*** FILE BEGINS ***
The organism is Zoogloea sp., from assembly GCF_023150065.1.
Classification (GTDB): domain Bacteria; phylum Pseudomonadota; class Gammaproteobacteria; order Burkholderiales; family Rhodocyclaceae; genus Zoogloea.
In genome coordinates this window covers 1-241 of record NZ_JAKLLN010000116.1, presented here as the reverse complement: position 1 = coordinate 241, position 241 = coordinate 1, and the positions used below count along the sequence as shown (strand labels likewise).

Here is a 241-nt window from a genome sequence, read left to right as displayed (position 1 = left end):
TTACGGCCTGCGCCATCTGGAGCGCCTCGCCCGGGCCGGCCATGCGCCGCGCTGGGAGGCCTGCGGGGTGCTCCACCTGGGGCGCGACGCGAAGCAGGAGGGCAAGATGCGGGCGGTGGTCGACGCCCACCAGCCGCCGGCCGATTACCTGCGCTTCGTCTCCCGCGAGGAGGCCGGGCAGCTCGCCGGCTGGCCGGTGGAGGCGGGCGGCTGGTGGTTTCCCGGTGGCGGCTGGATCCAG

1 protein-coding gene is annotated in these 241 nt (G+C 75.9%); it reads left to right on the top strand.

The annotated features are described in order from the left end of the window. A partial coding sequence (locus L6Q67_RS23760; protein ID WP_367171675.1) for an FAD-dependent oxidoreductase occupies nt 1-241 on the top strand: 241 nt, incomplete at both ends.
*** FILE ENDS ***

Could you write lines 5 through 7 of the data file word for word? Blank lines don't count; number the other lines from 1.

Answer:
TTACGGCCTGCGCCATCTGGAGCGCCTCGCCCGGGCCGGCCATGCGCCGCGCTGGGAGGCCTGCGGGGTGCTCCACCTGGGGCGCGACGCGAAGCAGGAGGGCAAGATGCGGGCGGTGGTCGACGCCCACCAGCCGCCGGCCGATTACCTGCGCTTCGTCTCCCGCGAGGAGGCCGGGCAGCTCGCCGGCTGGCCGGTGGAGGCGGGCGGCTGGTGGTTTCCCGGTGGCGGCTGGATCCAG

1 protein-coding gene is annotated in these 241 nt (G+C 75.9%); it reads left to right on the top strand.

The annotated features are described in order from the left end of the window. A partial coding sequence (locus L6Q67_RS23760; protein ID WP_367171675.1) for an FAD-dependent oxidoreductase occupies nt 1-241 on the top strand: 241 nt, incomplete at both ends.